1. Azzawi M, Bradley B, Jeffery PK, Frew AJ, Wardlaw AJ, Knowles G, Assoufi B, Collins JV, Durham S, Kay AB: Identification of activated T lymphocytes and eosinophils in bronchial biopsies in stable atopic asthma. Am Rev Respir Dis 1990;142:1407–1413.
  2. Robinson DS, Bentley AM, Hartnell A, Kay AB, Durham SR: Activated memory T helper cells in bronchoalveolar lavage fluid from patients with atopic asthma: Relation to asthma symptoms, lung function, and bronchial responsiveness. Thorax 1993;48:26–32.
  3. Bentley AM, Maestrelli P, Saetta M, Fabbri LM, Robinson DS, Bradley BL, Jeffery PK, Durham SR, Kay AB: Activated T–lymphocytes and eosinophils in the bronchial mucosa in isocyanate–induced asthma. J Allergy Clin Immunol 1992;89:821–829.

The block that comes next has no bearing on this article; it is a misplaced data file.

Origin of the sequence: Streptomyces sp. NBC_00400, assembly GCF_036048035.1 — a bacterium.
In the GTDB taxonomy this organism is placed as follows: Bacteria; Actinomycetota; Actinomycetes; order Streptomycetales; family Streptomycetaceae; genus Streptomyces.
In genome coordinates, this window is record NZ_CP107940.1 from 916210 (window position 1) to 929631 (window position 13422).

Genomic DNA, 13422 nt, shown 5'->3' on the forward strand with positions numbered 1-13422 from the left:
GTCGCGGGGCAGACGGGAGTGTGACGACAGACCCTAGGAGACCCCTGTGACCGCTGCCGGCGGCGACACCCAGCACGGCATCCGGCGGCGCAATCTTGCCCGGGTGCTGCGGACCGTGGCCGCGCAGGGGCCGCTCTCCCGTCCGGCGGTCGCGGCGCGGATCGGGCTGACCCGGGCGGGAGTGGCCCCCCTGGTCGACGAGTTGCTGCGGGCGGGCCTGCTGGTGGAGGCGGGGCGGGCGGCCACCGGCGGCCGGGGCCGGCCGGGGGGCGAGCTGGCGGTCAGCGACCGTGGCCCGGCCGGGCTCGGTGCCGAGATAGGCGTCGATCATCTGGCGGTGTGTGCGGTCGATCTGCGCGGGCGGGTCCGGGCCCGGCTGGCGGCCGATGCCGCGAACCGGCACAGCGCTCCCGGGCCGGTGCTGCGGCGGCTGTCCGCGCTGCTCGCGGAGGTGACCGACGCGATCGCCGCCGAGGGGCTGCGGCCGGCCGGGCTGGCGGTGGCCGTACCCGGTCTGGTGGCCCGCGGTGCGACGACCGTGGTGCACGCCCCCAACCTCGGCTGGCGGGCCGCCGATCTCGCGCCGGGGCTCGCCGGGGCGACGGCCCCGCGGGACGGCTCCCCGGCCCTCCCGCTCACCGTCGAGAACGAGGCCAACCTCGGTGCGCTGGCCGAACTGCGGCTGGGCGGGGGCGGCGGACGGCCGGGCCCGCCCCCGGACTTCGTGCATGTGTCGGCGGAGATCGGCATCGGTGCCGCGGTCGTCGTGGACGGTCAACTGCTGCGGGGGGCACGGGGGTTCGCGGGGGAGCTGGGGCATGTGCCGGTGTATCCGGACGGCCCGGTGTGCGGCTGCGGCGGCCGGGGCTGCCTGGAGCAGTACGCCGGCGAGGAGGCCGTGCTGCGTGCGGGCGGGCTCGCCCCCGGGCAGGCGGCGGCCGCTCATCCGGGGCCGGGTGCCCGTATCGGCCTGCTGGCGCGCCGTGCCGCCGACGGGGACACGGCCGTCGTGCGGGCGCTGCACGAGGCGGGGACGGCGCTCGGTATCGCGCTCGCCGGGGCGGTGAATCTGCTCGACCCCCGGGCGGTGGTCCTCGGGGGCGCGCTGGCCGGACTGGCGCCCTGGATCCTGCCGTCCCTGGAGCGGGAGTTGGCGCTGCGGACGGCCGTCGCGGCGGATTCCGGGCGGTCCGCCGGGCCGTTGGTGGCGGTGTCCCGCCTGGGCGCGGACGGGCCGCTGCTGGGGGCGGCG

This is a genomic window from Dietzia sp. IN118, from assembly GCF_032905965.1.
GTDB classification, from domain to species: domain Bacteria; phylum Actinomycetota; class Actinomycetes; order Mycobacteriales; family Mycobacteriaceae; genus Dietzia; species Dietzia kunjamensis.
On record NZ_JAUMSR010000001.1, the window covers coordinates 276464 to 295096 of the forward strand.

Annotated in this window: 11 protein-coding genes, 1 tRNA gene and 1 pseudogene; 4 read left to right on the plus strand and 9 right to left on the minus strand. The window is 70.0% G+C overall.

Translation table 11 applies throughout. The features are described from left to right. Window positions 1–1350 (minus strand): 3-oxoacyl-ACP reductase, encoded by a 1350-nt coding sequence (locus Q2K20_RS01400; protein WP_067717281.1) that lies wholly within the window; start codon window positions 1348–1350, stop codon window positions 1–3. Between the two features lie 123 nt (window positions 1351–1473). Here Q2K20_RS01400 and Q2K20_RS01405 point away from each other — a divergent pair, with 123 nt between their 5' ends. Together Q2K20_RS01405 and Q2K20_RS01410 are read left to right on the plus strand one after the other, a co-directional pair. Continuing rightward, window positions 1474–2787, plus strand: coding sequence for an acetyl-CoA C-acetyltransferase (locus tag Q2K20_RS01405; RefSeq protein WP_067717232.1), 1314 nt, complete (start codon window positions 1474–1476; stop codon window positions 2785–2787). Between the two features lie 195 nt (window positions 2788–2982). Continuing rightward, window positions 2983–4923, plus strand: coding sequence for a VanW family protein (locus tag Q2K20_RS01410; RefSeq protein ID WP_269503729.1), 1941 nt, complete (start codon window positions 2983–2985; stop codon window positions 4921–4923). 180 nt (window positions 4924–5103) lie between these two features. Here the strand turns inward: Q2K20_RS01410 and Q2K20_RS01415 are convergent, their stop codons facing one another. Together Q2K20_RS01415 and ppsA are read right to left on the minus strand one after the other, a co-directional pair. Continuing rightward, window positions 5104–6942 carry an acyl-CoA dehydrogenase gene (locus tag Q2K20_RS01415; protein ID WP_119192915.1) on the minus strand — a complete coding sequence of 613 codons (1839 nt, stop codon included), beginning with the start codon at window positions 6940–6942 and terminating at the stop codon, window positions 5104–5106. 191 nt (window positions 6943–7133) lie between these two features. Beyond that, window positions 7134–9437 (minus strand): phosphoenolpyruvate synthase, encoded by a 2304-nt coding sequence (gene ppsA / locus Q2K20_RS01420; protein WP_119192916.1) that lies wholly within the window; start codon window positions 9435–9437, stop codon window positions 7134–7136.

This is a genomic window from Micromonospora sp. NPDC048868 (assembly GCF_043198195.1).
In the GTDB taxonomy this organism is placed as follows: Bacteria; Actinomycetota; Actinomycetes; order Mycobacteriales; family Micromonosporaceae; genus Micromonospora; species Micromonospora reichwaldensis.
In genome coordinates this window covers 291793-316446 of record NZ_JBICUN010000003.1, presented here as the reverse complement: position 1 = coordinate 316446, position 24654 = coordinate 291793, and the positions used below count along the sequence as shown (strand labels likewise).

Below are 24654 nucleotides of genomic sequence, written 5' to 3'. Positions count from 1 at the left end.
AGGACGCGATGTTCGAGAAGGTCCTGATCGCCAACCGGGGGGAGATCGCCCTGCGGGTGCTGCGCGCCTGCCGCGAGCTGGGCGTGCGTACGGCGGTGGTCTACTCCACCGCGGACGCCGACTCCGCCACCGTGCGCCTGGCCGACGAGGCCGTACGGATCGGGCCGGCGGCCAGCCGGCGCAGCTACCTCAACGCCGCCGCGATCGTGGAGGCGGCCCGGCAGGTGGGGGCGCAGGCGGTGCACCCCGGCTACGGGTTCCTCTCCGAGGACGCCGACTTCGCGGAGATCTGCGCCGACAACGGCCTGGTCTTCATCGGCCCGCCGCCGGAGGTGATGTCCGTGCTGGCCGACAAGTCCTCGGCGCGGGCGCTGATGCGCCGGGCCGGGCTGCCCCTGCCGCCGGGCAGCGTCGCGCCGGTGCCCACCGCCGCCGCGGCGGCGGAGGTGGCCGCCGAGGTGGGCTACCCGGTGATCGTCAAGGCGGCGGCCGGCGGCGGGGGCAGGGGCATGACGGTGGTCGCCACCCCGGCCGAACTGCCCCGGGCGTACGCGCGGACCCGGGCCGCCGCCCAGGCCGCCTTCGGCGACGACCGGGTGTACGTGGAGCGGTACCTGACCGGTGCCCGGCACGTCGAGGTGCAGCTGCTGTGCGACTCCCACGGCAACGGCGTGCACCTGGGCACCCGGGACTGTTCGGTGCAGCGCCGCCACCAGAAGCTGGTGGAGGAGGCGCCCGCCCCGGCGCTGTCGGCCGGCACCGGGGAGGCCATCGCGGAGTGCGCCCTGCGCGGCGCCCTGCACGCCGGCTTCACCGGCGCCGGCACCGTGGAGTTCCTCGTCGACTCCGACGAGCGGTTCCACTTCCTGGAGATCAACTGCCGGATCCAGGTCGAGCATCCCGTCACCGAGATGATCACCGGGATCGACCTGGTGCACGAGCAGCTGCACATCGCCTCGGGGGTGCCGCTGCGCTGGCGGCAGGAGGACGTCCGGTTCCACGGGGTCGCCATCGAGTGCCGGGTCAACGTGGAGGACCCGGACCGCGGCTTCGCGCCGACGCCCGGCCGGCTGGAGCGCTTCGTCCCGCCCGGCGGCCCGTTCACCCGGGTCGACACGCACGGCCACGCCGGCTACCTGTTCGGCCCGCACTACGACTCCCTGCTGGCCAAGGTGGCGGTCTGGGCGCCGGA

4. Bentley AM, Menz G, Storz C, Robinson DS, Bradley B, Jeffery PK, Durham SR, Kay AB: Identification of T lymphocytes, macrophages, and activated eosinophils in the bronchial mucosa in intrinsic asthma: Relationship to symptoms and bronchial responsiveness. Am Rev Respir Dis 1992;146:500–506.
  5. Walker C, Bode E, Boer L, Hansel TT, Blaser K, Virchow JC Jr: Allergic and nonallergic asthmatics have distinct patterns of T–cell activation and cytokine production in peripheral blood and bronchoalveolar lavage. Am Rev Respir Dis 1992;146:109–115.
  6. Robinson DS, Hamid Q, Ying S, Tsicopoulos A, Barkans J, Bentley AM, Corrigan C, Durham SR, Kay AB: Predominant TH2–like bronchoalveolar T–lymphocyte population in atopic asthma. N Engl J Med 1992;326:298– 304.